EC-01. Retrieval of perchlorate and other new aerosol species from mass spectra measured by Aerodyne aerosol mass spectrometers (AMS) during previous aircraft missions around the globe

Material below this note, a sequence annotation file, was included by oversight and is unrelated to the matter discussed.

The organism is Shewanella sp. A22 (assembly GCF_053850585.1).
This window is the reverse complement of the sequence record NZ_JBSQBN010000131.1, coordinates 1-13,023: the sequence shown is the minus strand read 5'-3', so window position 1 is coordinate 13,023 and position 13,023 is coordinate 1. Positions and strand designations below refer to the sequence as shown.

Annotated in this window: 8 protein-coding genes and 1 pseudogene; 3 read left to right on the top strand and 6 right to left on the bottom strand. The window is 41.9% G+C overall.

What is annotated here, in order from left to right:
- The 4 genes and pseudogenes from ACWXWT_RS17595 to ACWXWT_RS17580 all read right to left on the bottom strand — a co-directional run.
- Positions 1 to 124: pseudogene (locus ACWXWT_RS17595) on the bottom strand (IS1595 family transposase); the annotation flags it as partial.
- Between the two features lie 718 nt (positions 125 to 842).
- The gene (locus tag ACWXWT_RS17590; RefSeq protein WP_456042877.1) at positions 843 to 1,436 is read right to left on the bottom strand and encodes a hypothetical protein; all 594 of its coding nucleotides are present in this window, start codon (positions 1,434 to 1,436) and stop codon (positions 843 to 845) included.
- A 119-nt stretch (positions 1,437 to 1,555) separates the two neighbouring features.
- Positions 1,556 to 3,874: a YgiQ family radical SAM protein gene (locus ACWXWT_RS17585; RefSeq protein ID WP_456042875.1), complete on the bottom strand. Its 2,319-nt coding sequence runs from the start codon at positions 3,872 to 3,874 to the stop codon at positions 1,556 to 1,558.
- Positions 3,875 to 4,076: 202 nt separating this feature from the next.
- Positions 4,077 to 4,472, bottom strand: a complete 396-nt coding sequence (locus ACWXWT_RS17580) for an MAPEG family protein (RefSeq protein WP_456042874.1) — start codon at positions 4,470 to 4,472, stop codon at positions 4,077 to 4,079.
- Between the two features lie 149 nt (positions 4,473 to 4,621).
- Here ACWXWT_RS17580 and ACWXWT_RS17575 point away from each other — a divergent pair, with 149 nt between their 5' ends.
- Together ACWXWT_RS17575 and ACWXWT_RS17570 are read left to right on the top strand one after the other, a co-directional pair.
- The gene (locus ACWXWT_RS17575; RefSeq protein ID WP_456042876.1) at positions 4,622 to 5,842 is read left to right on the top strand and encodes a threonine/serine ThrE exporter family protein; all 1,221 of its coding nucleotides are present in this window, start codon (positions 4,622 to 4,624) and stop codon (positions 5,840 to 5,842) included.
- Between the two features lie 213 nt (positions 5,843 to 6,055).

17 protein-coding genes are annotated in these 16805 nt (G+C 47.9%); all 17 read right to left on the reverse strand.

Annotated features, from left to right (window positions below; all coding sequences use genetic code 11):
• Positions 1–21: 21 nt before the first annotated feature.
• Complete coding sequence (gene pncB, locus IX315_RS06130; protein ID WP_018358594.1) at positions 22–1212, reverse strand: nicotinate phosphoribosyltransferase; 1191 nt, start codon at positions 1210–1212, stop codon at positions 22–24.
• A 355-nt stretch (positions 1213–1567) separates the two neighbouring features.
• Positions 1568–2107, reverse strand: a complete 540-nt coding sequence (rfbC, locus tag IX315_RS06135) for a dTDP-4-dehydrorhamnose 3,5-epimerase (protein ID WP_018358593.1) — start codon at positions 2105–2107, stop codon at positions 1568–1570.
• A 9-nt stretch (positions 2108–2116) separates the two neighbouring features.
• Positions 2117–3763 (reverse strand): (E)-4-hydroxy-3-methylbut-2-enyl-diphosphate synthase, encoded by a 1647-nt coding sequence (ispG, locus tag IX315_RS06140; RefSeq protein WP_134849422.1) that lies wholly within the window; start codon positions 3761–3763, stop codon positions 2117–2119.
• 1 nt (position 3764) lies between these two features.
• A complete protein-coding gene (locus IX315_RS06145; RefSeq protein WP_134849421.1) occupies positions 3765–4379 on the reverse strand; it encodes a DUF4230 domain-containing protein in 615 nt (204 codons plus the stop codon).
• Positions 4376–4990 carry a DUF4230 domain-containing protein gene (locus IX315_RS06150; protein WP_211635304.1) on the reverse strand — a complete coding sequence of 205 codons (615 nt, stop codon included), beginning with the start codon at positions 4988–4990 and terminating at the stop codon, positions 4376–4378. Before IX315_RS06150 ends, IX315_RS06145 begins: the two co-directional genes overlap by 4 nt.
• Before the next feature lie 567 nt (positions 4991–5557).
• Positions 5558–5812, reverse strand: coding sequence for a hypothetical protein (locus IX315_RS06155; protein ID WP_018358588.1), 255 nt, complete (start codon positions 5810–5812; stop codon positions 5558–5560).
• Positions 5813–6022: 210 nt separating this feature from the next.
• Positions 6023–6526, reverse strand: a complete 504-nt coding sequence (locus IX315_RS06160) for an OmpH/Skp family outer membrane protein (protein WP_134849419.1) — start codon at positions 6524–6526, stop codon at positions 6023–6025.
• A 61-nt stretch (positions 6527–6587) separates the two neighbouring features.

In order to better understand the role of aerosols in the atmosphere, existing 3D chemical transport models (CTMs) need to be constantly evaluated with new observations. To that end, measurements of aerosol chemical composition with broad spatial coverage are required. Online measurements of aerosol physical properties are more common, but measurements of chemical composition outside of the Northern Hemisphere boundary layer are rare, which leads to large uncertainties in modeling and interpretation of satellite aerosol observations. For species that are not observable from satellites, data from either ground platforms or fast-response instruments onboard aircraft platforms are required for model evaluation. In this work, we revisit the aerosol mass spectrometer (AMS) datasets acquired from previous aircraft field campaigns (e.g., ATom and KORUS-AQ), for quantification of aerosol species that are newly retrievable by these instruments. These aerosol species include perchlorate, iodine/bromine species, methanesulfonic acid (MSA), and isoprene-epoxydiols-drived secondary organic aerosol (IEPOX-SOA). Exposure to perchlorate affects human’s endocrine system. While the atmospheric sources of perchlorate are highly uncertain, snow and ice core records suggest that chlorofluorocarbons (CFCs) might be important precursors for the photochemical production of perchlorate in the stratosphere. In addition, each of these other new species play an important role in the atmospheric process of halogen, sulfur, nitrogen, and isoprene, (respectively) thus our new dataset puts important constraints on the budgets, cycling and gas-particle partitioning of these species. We are currently working on the retrieval, the analysis of the spatiotemporal distribution of these species, and the comparison to current CTM simulations (i.e., perchlorate in the lower stratosphere).